Concepts and Theories of Human Development

By Richard M. Lerner | Go to book overview

7
Theories of Development: An Overview

In the previous chapters we saw the interrelation between philosophical issues and the core conceptual issues of developmental psychology. We saw also the interrelations among various conceptual issues. In turn, as we now go on to a consideration of the various general theoretical orientations in the discipline, we shall see how these core conceptual issues are necessarily interrelated with theories of development. Just as certain philosophies of science provide an underpinning for the core conceptual issues of development, the core conceptual issues of development provide an underpinning for theories of development.

In developmental psychology several different types of theories (or approaches) have been advanced about the conceptualization of psychological development. As we will see, three of these are stage theory, the differential approach, and the ipsative approach. A fourth major theoretical approach to development, one involving theoretical and empirical behaviorism, will be dealt with separately in Chapter 11. Here we shall consider the similarities and differences among the stage, differential, and ipsative points of view. In developmental psychology, considerably more conceptual analysis and discussion has been associated with the developmental stage-theory approach than with either the differential or the ipsative approaches. Thus we shall need to spend more time in this chapter introducing the former approach than the latter two. In addition, we shall begin by focusing on the former approach; that is, we shall discuss first the developmental stage approach.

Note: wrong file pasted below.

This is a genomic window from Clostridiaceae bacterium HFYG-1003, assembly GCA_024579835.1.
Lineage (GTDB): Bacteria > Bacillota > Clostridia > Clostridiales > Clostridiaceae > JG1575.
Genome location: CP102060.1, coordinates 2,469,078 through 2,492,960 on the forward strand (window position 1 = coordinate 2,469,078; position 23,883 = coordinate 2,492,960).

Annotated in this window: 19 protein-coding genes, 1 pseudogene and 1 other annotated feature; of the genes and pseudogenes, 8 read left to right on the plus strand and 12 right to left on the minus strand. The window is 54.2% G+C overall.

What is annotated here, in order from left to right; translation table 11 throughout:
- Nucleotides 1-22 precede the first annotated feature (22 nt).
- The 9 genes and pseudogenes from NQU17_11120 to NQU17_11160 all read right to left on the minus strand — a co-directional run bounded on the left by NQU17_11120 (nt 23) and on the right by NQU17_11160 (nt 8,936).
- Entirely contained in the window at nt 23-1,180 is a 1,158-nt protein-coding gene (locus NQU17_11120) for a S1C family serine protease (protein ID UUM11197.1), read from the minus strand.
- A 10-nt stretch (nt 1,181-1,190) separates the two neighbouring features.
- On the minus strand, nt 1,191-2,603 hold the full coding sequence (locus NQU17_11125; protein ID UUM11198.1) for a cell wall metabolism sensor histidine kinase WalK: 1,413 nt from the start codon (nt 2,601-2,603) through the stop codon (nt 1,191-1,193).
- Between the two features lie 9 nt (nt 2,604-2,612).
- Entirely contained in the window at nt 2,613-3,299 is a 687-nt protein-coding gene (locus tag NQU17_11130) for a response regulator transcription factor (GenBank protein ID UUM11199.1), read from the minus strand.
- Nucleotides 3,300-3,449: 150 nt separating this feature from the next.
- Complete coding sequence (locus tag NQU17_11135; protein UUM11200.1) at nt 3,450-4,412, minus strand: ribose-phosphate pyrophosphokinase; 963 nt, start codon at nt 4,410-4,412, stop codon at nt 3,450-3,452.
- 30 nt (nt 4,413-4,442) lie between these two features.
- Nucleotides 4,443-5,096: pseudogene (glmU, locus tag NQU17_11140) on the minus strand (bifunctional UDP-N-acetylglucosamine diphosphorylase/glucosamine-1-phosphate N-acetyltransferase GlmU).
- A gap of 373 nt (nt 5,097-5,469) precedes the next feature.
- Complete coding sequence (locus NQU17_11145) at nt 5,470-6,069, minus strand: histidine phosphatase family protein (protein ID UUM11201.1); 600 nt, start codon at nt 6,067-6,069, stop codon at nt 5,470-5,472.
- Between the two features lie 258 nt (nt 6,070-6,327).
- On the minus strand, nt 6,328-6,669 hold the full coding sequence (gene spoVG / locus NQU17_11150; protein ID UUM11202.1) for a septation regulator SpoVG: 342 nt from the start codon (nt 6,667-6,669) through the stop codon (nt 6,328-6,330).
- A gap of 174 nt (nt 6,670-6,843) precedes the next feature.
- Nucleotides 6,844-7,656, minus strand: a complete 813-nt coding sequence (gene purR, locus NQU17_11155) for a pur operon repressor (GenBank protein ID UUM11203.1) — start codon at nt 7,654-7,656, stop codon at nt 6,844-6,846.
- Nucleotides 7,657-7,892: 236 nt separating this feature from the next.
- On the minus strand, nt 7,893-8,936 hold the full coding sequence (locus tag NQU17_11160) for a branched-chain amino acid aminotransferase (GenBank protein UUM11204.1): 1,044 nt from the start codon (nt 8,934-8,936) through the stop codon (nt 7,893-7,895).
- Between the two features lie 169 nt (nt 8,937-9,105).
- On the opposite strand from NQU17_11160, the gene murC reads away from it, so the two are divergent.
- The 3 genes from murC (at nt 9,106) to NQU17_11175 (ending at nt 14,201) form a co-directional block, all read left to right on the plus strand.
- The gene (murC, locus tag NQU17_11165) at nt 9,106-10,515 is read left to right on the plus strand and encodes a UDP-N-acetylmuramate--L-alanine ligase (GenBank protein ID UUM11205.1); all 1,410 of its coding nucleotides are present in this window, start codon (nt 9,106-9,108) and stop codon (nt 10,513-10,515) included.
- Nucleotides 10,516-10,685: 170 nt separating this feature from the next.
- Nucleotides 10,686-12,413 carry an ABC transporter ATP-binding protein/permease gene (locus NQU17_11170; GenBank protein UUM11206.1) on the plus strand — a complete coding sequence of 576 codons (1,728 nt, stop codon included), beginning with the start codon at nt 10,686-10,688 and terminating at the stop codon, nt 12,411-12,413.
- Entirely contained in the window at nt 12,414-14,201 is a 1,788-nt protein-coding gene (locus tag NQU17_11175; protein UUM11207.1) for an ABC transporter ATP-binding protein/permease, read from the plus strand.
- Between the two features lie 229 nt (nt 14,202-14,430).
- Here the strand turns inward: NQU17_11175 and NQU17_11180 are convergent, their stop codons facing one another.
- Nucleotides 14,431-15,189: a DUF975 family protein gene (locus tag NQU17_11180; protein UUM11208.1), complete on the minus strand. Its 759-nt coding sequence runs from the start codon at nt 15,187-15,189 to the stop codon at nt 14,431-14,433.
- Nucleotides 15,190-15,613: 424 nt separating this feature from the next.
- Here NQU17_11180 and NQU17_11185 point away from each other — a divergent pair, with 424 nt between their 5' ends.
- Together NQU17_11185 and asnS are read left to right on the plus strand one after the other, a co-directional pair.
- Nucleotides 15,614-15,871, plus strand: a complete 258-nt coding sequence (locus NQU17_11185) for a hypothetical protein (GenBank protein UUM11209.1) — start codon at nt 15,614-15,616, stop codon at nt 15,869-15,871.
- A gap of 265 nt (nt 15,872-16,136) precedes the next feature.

THE DEVELOPMENTAL STAGE-THEORY APPROACH TO DEVELOPMENT

The stage approach to developmental theory may also be termed simply the developmental approach or the classical approach, perhaps because it was systematized first historically. Accordingly, we will use the terms stage theory, classical theory, and classical developmental theory interchangeably.

Although, as we shall see in Chapter 8, various theorists who have used this approach have considered different aspects of development (e.g., the development of cognition, morality, and personality), all classical developmental theories have specific, common characteristics. All of these theories hold that all people pass through a series of qualitatively different levels (stages) of organization and that the ordering of these stages is invariant.

To a developmental stage theorist there are universal stages of development. If people develop, they will pass through all these stages, and they will do so in a fixed order. Moreover, the ordering of the stages is held to be invariant; this means that people cannot skip stages or reorder them. Let us use

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